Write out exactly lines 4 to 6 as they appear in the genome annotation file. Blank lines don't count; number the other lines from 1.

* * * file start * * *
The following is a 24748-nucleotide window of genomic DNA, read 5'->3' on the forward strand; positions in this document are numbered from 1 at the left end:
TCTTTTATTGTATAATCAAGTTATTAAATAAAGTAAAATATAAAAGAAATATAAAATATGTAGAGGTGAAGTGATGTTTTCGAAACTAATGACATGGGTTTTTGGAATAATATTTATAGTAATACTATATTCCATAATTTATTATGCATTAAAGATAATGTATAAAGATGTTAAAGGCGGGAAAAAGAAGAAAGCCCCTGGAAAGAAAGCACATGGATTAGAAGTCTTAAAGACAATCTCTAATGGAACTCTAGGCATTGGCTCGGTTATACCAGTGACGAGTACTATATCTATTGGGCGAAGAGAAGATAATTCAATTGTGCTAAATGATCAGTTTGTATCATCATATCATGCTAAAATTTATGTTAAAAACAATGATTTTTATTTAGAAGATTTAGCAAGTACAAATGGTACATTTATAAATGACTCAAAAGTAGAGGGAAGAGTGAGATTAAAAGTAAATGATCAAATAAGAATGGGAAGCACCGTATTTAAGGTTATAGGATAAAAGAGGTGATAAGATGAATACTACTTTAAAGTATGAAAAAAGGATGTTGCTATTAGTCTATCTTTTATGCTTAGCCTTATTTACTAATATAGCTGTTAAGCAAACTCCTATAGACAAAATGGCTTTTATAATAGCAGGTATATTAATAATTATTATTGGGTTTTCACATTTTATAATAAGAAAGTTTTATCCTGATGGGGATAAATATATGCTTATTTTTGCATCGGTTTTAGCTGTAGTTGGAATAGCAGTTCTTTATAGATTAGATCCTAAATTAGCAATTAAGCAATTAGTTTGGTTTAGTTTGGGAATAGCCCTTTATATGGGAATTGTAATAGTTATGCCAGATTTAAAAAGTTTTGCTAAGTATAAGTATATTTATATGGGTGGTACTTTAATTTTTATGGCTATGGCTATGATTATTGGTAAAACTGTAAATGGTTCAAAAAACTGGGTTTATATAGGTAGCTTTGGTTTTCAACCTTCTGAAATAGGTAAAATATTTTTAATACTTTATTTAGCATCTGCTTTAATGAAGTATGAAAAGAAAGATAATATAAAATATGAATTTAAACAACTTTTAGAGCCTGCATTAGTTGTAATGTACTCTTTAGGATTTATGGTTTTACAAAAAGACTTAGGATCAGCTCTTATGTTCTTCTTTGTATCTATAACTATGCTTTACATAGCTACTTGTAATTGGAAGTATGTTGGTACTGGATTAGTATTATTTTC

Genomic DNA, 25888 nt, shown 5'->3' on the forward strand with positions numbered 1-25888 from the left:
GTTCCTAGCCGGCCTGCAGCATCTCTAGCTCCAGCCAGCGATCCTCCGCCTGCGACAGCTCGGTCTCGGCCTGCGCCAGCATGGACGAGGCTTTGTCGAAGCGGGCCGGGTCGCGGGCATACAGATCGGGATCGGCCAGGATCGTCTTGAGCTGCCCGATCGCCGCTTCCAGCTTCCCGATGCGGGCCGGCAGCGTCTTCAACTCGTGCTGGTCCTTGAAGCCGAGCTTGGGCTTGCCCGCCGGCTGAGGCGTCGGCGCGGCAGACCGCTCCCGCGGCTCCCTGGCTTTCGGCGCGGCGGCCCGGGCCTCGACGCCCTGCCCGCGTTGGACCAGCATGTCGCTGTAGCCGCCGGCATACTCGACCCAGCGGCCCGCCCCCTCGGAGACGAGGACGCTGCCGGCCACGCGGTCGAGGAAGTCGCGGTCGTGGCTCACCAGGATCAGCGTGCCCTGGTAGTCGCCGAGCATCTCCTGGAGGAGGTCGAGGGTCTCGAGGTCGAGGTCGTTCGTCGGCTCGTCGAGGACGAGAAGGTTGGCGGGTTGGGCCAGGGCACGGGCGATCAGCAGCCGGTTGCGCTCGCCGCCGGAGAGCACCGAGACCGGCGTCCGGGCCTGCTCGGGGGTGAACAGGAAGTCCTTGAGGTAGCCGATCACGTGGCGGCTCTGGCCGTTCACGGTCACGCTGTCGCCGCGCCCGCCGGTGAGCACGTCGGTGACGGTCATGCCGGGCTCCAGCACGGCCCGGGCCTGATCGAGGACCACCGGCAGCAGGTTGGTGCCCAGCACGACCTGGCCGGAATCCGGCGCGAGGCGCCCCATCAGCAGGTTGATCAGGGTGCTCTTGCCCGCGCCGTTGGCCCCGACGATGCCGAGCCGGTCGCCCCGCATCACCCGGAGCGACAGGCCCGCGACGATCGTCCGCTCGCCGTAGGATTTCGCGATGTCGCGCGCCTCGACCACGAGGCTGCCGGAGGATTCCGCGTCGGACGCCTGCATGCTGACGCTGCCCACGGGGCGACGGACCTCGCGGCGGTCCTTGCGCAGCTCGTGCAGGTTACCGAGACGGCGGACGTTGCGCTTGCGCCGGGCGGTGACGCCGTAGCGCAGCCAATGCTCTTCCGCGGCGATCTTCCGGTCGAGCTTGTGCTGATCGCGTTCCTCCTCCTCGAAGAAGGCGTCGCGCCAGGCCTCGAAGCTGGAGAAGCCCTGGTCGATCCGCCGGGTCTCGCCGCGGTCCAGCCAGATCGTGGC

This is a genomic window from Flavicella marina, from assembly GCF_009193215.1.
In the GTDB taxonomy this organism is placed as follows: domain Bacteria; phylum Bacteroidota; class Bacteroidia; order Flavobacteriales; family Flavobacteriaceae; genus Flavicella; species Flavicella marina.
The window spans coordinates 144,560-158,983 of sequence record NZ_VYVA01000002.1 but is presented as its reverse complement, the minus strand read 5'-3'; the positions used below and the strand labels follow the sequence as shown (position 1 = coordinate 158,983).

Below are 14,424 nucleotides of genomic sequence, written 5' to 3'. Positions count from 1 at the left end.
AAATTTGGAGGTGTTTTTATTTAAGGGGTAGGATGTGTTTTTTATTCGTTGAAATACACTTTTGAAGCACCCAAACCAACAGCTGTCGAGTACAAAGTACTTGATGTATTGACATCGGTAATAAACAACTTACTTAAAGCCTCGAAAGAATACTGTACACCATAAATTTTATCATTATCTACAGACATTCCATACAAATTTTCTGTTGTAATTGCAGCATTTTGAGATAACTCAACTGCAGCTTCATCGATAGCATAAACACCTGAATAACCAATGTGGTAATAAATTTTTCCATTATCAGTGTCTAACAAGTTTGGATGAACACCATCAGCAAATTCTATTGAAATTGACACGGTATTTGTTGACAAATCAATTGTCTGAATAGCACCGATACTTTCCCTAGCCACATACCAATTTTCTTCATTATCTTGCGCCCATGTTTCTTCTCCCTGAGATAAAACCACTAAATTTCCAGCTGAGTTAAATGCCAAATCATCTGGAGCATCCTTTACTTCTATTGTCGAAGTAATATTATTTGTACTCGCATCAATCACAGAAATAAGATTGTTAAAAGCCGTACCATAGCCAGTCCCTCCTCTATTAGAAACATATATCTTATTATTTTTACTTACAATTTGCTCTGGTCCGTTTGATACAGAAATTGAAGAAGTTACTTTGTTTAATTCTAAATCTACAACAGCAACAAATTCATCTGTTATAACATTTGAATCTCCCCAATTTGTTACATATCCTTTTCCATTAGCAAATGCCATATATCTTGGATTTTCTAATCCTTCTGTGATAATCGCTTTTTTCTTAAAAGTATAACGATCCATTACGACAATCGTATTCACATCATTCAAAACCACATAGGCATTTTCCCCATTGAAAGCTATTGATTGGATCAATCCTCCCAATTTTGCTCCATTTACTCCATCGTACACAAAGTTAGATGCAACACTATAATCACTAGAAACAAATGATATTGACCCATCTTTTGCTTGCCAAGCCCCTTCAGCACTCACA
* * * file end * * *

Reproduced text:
GTTCCTAGCCGGCCTGCAGCATCTCTAGCTCCAGCCAGCGATCCTCCGCCTGCGACAGCTCGGTCTCGGCCTGCGCCAGCATGGACGAGGCTTTGTCGAAGCGGGCCGGGTCGCGGGCATACAGATCGGGATCGGCCAGGATCGTCTTGAGCTGCCCGATCGCCGCTTCCAGCTTCCCGATGCGGGCCGGCAGCGTCTTCAACTCGTGCTGGTCCTTGAAGCCGAGCTTGGGCTTGCCCGCCGGCTGAGGCGTCGGCGCGGCAGACCGCTCCCGCGGCTCCCTGGCTTTCGGCGCGGCGGCCCGGGCCTCGACGCCCTGCCCGCGTTGGACCAGCATGTCGCTGTAGCCGCCGGCATACTCGACCCAGCGGCCCGCCCCCTCGGAGACGAGGACGCTGCCGGCCACGCGGTCGAGGAAGTCGCGGTCGTGGCTCACCAGGATCAGCGTGCCCTGGTAGTCGCCGAGCATCTCCTGGAGGAGGTCGAGGGTCTCGAGGTCGAGGTCGTTCGTCGGCTCGTCGAGGACGAGAAGGTTGGCGGGTTGGGCCAGGGCACGGGCGATCAGCAGCCGGTTGCGCTCGCCGCCGGAGAGCACCGAGACCGGCGTCCGGGCCTGCTCGGGGGTGAACAGGAAGTCCTTGAGGTAGCCGATCACGTGGCGGCTCTGGCCGTTCACGGTCACGCTGTCGCCGCGCCCGCCGGTGAGCACGTCGGTGACGGTCATGCCGGGCTCCAGCACGGCCCGGGCCTGATCGAGGACCACCGGCAGCAGGTTGGTGCCCAGCACGACCTGGCCGGAATCCGGCGCGAGGCGCCCCATCAGCAGGTTGATCAGGGTGCTCTTGCCCGCGCCGTTGGCCCCGACGATGCCGAGCCGGTCGCCCCGCATCACCCGGAGCGACAGGCCCGCGACGATCGTCCGCTCGCCGTAGGATTTCGCGATGTCGCGCGCCTCGACCACGAGGCTGCCGGAGGATTCCGCGTCGGACGCCTGCATGCTGACGCTGCCCACGGGGCGACGGACCTCGCGGCGGTCCTTGCGCAGCTCGTGCAGGTTACCGAGACGGCGGACGTTGCGCTTGCGCCGGGCGGTGACGCCGTAGCGCAGCCAATGCTCTTCCGCGGCGATCTTCCGGTCGAGCTTGTGCTGATCGCGTTCCTCCTCCTCGAAGAAGGCGTCGCGCCAGGCCTCGAAGCTGGAGAAGCCCTGGTCGATCCGCCGGGTCTCGCCGCGGTCCAGCCAGATCGTGGC

This is a genomic window from Flavicella marina, from assembly GCF_009193215.1.
In the GTDB taxonomy this organism is placed as follows: domain Bacteria; phylum Bacteroidota; class Bacteroidia; order Flavobacteriales; family Flavobacteriaceae; genus Flavicella; species Flavicella marina.